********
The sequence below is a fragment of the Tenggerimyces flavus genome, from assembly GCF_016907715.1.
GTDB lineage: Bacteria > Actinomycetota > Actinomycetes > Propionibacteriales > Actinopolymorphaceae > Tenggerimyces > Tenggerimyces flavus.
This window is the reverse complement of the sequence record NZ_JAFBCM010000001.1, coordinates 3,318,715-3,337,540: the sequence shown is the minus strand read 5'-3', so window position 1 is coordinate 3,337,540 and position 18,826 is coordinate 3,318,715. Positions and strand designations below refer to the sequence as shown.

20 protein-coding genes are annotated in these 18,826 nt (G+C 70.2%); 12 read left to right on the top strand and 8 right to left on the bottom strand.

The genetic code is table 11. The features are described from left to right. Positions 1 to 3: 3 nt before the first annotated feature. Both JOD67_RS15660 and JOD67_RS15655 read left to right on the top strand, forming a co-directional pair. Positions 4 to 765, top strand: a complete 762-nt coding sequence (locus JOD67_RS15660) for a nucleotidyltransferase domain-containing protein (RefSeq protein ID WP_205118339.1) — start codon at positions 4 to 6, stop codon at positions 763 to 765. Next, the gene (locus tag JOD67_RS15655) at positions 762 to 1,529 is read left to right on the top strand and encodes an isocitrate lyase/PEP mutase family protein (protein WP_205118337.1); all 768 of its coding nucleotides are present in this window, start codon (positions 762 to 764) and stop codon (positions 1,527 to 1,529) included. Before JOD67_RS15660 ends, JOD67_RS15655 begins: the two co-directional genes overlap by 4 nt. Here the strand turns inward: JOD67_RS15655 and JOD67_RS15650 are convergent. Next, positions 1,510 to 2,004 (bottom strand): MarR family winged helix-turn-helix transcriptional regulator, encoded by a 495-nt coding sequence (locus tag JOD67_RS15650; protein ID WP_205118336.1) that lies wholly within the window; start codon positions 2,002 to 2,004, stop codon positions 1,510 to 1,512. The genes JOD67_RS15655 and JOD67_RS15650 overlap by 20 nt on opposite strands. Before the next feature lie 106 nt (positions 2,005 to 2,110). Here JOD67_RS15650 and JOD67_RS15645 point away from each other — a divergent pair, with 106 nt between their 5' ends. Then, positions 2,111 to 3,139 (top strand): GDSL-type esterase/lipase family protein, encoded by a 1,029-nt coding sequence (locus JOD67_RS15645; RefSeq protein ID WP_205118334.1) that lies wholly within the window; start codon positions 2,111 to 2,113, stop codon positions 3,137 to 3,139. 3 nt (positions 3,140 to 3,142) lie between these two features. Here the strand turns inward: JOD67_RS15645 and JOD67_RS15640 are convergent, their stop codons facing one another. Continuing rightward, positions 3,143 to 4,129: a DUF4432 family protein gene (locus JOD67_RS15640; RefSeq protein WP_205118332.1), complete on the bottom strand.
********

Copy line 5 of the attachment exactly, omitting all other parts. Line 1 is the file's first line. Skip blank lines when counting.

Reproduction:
The genetic code is table 11. The features are described from left to right. Positions 1 to 3: 3 nt before the first annotated feature. Both JOD67_RS15660 and JOD67_RS15655 read left to right on the top strand, forming a co-directional pair. Positions 4 to 765, top strand: a complete 762-nt coding sequence (locus JOD67_RS15660) for a nucleotidyltransferase domain-containing protein (RefSeq protein ID WP_205118339.1) — start codon at positions 4 to 6, stop codon at positions 763 to 765. Next, the gene (locus tag JOD67_RS15655) at positions 762 to 1,529 is read left to right on the top strand and encodes an isocitrate lyase/PEP mutase family protein (protein WP_205118337.1); all 768 of its coding nucleotides are present in this window, start codon (positions 762 to 764) and stop codon (positions 1,527 to 1,529) included. Before JOD67_RS15660 ends, JOD67_RS15655 begins: the two co-directional genes overlap by 4 nt. Here the strand turns inward: JOD67_RS15655 and JOD67_RS15650 are convergent. Next, positions 1,510 to 2,004 (bottom strand): MarR family winged helix-turn-helix transcriptional regulator, encoded by a 495-nt coding sequence (locus tag JOD67_RS15650; protein ID WP_205118336.1) that lies wholly within the window; start codon positions 2,002 to 2,004, stop codon positions 1,510 to 1,512. The genes JOD67_RS15655 and JOD67_RS15650 overlap by 20 nt on opposite strands. Before the next feature lie 106 nt (positions 2,005 to 2,110). Here JOD67_RS15650 and JOD67_RS15645 point away from each other — a divergent pair, with 106 nt between their 5' ends. Then, positions 2,111 to 3,139 (top strand): GDSL-type esterase/lipase family protein, encoded by a 1,029-nt coding sequence (locus JOD67_RS15645; RefSeq protein ID WP_205118334.1) that lies wholly within the window; start codon positions 2,111 to 2,113, stop codon positions 3,137 to 3,139. 3 nt (positions 3,140 to 3,142) lie between these two features. Here the strand turns inward: JOD67_RS15645 and JOD67_RS15640 are convergent, their stop codons facing one another. Continuing rightward, positions 3,143 to 4,129: a DUF4432 family protein gene (locus JOD67_RS15640; RefSeq protein WP_205118332.1), complete on the bottom strand.